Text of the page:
Lady A 'Knew' What 'Antebellum' Meant but 'Had Never Asked' About the Implications
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Hillary Scott, Charles Kelley, and Dave Haywood suggest they were unaware of the implications of the former name of their band because they 'had never asked.'

AceShowbiz - Lady A "had never asked" what people thought of their old name.

The "Friends Don't Let Friends" group - starring Hillary Scott, Charles Kelley, and Dave Haywood - shortened their name from Lady Antebellum in June 2020 in a bid to be more "inclusive to all."

The decision came about when they started to reflect on the connotations of the term, which has ties to owners of enslaved people and the Confederate South, amid the protests following the police killing of George Floyd, when they realised it wasn't something they wanted to be associated with.

Speaking on People (the TV Show!), Hillary said, "The murder of George Floyd brought so much of it to our attention and just talking to our friends, we knew through history class what the word antebellum meant, but understanding what it implied, what it made people feel - we had never asked."

"And so when we did, we realised unanimously that this word is offensive."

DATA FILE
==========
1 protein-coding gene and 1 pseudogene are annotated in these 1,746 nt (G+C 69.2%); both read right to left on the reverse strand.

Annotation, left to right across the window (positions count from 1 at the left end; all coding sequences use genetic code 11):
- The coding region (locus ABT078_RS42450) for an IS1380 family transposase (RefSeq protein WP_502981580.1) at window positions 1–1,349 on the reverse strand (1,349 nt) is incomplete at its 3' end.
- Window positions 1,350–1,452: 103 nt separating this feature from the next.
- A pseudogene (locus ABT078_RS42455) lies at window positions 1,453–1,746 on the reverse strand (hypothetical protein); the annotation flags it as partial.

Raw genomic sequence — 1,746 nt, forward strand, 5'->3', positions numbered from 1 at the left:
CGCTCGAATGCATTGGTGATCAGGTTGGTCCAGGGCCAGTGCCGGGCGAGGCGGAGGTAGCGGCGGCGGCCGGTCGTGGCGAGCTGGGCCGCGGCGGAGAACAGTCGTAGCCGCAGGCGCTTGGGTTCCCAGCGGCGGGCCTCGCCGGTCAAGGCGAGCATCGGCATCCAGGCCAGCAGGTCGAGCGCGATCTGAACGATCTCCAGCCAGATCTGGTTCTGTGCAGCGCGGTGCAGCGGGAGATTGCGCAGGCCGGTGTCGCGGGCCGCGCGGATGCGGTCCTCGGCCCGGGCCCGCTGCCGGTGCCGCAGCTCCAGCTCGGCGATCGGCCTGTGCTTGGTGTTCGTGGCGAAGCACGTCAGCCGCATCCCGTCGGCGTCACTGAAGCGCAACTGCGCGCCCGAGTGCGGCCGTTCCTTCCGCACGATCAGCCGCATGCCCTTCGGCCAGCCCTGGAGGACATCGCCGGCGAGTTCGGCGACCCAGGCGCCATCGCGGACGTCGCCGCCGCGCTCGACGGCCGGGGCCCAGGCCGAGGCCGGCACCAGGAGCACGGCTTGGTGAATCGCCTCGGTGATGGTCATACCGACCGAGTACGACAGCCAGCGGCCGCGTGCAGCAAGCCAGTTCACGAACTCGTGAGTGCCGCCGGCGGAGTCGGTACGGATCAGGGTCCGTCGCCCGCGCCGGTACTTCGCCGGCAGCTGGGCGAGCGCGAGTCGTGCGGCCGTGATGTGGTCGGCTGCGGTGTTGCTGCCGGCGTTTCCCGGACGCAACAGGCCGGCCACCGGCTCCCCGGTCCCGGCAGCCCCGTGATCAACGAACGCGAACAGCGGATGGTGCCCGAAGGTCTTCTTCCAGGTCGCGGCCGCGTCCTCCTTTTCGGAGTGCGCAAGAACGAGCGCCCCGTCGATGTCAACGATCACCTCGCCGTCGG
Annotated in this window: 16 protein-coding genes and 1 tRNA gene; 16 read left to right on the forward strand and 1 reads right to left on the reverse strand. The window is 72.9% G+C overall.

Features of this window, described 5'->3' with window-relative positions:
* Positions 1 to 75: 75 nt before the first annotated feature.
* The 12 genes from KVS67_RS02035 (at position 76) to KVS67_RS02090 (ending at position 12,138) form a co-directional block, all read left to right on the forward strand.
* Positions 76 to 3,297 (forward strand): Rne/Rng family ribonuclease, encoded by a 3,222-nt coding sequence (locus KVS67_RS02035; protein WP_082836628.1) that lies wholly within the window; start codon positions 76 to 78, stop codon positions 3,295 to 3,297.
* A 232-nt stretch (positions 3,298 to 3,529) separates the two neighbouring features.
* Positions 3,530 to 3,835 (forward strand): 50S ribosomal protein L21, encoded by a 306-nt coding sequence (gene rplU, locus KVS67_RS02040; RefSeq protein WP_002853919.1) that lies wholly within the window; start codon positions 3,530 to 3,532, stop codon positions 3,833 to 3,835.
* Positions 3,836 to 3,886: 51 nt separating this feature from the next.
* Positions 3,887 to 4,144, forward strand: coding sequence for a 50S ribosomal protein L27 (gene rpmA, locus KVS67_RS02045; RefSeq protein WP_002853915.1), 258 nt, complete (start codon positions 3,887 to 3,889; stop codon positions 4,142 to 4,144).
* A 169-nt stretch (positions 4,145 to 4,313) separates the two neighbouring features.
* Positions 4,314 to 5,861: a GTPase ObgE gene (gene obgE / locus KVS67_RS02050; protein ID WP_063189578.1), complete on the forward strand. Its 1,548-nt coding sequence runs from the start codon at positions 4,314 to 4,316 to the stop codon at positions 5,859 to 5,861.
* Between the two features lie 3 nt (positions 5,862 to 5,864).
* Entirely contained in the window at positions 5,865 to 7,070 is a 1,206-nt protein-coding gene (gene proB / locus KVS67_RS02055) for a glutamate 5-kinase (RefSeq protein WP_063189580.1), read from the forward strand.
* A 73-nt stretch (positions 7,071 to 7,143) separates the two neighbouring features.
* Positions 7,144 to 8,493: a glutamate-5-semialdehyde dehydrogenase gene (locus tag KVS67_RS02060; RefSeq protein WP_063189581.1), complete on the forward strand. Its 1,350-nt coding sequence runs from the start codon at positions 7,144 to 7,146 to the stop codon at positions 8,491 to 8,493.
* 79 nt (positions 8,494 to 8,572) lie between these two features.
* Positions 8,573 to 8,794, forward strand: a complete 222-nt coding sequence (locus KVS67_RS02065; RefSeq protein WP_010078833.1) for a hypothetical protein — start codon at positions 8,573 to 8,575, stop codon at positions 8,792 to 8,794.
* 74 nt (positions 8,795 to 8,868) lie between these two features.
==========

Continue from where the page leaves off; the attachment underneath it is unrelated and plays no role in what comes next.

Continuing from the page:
Charles added, "After a while, when you start hearing some of these comments, you're like, 'Whoa, I don't want people to think that about us.'"

The "Need You Now" hitmakers originally chose to name themselves Lady Antebellum because of the southern style that "influenced" their music but admitted, when they announced the change, that they felt "regretful and embarrassed" by the word choice.

They said in a statement at the time, "When we set out together almost 14 years ago, we named our band after the southern 'antebellum' style home where we took our first photos. As musicians, it reminded us of all the music born in the south that influenced us... Southern Rock, Blues, R&B, Gospel and of course Country. But we are regretful and embarrassed to say that we did not take into account the associations that weigh down this word referring to the period of history before The Civil War, which includes slavery."

Lady A closed their statement by apologising for any "hurt" they may have caused.

They explained, "We are deeply sorry for the hurt this has caused and for anyone who has felt unsafe, unseen or unvalued. Causing pain was never our hearts' intention, but it doesn't change the fact that indeed, it did just that. So today, we speak up and make a change. We hope you will dig in and join us."

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